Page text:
Islamic State, “The Book of Mormon,” and the Quest for Meaning in a Secular Age

The message of the musical The Book of Mormon, writes Ross Douthat, is a very conventional one: religious people would be happier if they shed their beliefs in hellfire and other superstitions, and focused exclusively on the key moral messages of their creeds. But there will always be those left dissatisfied with the resulting secular humanism. It is to a subset of such people that ideologies like Islamic State (IS) appeal:

The deep reality . . . (a reality not unlike the one that’s playing itself out on certain college campuses right now) is that many human beings, especially perhaps young human beings, still crave a transcendent purpose, even in a society that tells them they don’t really need one to live a comfortable, fulfilling life. And more than that, many people experience both a kind of liberation and a kind of joy in submission to these purposes, even—as is the case with IS—when that submission involves accepting forms of violence and cruelty that rightly shock the conscience of the world. . . .

[I]f the West’s official alternative to IS is the full Belgium (basically good food + bureaucracy + euthanasia), if Western society seems like it’s closed most of the paths that human beings have traditionally followed to find transcendence, if Western culture loses the ability even to imagine the joy that comes with full commitment, and not just the remissive joy of sloughing commitments off—well, then we’re going to be supplying at least some recruits to groups like IS for a very long to come.

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More about: ISIS, Mormonism, Musical theater, Religion & Holidays, Secularism

Israel’s Nation-State Law and the Hysteria of the Western Media

Aug. 17 2018

Nearly a month after it was passed by the Knesset, the new Basic Law defining Israel as “the nation-state of the Jewish people” is still causing outrage in the American and European press. The attacks, however, are almost uniformly incommensurate with this largely symbolic law, whose text, in the English translation found on the Knesset website, is barely over 400 words in length. Matthew Continetti comments:

Major journalistic institutions have become so wedded to a pro-Palestinian, anti-Benjamin Netanyahu narrative, in which Israel is part of a global trend toward nationalist authoritarian populism, that they have abdicated any responsibility for presenting the news in a dispassionate and balanced manner. The shameful result of this inflammatory coverage is the normalization of anti-Israel rhetoric and policies and widening divisions between Israel and the diaspora.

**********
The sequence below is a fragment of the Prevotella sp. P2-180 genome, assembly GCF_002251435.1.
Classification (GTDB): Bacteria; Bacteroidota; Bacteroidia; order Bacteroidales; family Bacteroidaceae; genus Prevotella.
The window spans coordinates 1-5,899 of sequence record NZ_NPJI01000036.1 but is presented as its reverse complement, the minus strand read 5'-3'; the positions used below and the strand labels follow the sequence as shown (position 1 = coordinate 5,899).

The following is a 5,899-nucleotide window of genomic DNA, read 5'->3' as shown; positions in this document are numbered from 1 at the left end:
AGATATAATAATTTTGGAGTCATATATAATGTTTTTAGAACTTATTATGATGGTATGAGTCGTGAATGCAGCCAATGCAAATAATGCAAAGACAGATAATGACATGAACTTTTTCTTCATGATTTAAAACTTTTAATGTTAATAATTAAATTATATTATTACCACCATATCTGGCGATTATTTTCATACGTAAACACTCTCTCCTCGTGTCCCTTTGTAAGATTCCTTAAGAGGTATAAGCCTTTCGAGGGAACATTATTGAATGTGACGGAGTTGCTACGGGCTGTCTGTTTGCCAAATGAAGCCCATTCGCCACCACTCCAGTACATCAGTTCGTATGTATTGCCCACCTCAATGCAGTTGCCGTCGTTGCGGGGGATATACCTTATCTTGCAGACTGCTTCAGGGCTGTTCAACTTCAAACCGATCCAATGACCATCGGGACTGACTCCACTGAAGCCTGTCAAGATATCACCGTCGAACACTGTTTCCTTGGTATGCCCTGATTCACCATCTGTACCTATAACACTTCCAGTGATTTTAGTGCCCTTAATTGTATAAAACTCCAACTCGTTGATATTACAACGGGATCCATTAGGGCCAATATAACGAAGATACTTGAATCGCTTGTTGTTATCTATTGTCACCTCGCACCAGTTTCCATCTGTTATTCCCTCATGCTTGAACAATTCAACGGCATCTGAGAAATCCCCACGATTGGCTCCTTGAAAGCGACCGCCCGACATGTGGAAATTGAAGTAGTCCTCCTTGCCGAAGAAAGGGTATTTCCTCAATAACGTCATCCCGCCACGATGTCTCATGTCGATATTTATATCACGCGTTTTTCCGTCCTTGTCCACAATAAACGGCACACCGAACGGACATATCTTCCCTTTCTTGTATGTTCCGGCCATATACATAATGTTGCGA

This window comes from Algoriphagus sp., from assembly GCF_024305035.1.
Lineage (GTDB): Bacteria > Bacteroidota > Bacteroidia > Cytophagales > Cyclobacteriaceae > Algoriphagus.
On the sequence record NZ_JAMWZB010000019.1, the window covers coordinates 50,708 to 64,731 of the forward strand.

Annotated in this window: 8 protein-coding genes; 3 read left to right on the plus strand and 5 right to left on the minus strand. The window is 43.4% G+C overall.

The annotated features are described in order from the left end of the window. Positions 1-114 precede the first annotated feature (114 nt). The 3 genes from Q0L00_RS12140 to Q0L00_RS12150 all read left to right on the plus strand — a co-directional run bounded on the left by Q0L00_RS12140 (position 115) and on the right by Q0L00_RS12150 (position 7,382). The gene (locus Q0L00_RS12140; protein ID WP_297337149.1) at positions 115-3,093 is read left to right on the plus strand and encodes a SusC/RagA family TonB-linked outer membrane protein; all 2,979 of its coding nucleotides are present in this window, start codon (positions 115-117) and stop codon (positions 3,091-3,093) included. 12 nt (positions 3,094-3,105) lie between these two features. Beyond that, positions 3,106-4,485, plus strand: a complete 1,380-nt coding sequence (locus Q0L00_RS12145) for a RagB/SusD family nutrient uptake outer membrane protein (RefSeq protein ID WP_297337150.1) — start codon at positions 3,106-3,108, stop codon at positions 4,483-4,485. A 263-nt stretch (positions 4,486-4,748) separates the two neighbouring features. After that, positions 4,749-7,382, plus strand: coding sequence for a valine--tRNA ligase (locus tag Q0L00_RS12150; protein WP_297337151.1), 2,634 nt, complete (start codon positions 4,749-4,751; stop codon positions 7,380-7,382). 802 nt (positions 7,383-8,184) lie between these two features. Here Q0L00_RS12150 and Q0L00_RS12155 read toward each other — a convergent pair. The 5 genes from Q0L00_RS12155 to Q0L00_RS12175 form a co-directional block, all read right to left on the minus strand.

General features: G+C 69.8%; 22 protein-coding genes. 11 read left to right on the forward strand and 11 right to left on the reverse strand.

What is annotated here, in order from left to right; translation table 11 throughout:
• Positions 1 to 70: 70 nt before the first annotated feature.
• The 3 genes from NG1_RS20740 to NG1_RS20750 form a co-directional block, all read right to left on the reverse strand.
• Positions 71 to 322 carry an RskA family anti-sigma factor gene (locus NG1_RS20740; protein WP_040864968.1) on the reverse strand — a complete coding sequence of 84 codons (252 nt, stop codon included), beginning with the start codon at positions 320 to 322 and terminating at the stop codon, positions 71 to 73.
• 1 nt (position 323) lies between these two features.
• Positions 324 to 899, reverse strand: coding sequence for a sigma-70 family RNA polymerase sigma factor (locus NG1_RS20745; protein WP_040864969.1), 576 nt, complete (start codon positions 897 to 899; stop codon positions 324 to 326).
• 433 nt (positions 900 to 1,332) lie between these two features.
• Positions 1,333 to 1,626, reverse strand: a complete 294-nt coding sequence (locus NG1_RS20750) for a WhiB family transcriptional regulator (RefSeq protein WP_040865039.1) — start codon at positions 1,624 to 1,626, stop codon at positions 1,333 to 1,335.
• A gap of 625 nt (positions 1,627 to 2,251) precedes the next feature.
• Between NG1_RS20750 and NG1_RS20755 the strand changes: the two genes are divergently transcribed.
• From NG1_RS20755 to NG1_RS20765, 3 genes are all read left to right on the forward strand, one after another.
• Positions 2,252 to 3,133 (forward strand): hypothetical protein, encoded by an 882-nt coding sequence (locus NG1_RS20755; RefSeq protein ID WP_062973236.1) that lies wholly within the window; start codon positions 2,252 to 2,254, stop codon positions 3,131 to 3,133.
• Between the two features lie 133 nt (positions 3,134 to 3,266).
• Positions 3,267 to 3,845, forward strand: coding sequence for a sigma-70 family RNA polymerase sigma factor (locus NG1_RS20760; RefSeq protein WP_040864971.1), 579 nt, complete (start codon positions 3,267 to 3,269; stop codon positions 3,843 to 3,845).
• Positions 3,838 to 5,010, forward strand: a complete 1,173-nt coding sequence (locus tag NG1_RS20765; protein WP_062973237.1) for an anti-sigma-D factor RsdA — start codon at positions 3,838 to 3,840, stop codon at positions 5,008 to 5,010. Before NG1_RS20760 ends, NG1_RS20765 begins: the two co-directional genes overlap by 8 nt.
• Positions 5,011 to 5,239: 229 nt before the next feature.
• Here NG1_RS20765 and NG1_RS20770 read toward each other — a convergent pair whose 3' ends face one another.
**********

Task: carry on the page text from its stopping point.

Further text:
For example, a July 18, 2018, article in the Los Angeles Times described the nation-state law as “granting an advantageous status to Jewish-only communities.” But that is false: the bill contained no such language. (An earlier version might have been interpreted in this way, but the provision was removed.) Yet, as I write, the Los Angeles Times has not corrected the piece that contained the error. . . .

Such through-the-looking-glass analysis riddled [the five] news articles and four op-eds the New York Times has published on the matter at the time of this writing. In these pieces, “democracy” is defined as results favored by the New York Times editorial board, and Israel’s national self-understanding as in irrevocable conflict with its democratic form of government. . . .

The truth is that democracy is thriving in Israel. . . .  The New York Times quoted Avi Shilon, a historian at Ben-Gurion University, who said [that] “Mr. Netanyahu and his colleagues are acting like we are still in the battle of 1948, or in a previous era.” Judging by the fallacious, paranoid, fevered, and at times bigoted reaction to the nation-state bill, however, Bibi may have good reason to believe that Israel is still in the battle of 1948, and still defending itself against assaults on the very idea of a Jewish state.

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More about: Israel & Zionism, Israel's Basic Law, Israeli democracy, Media, New York Times